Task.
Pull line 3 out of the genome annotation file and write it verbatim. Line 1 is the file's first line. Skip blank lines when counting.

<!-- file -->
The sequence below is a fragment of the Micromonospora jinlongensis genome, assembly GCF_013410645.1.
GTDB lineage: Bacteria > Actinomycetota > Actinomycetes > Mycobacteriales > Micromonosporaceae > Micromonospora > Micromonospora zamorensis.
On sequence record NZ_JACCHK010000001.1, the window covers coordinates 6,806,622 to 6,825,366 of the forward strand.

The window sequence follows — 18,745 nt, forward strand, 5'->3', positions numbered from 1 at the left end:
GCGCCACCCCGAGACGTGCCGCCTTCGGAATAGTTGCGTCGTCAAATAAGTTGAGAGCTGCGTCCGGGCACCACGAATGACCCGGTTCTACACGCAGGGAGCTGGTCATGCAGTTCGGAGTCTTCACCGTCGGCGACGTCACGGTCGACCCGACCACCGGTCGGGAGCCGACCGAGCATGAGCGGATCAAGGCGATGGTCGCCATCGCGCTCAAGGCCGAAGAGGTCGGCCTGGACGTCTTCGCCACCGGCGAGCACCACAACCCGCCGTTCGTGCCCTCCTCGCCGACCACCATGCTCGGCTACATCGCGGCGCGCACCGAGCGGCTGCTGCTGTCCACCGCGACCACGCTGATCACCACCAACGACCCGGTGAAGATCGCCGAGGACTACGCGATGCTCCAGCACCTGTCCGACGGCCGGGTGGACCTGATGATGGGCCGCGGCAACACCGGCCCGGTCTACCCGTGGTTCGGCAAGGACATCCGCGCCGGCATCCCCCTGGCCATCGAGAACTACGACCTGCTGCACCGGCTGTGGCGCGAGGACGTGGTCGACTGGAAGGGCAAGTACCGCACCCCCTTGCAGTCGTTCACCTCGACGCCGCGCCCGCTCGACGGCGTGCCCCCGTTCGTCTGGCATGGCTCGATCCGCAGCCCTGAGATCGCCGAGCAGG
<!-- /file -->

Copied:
On sequence record NZ_JACCHK010000001.1, the window covers coordinates 6,806,622 to 6,825,366 of the forward strand.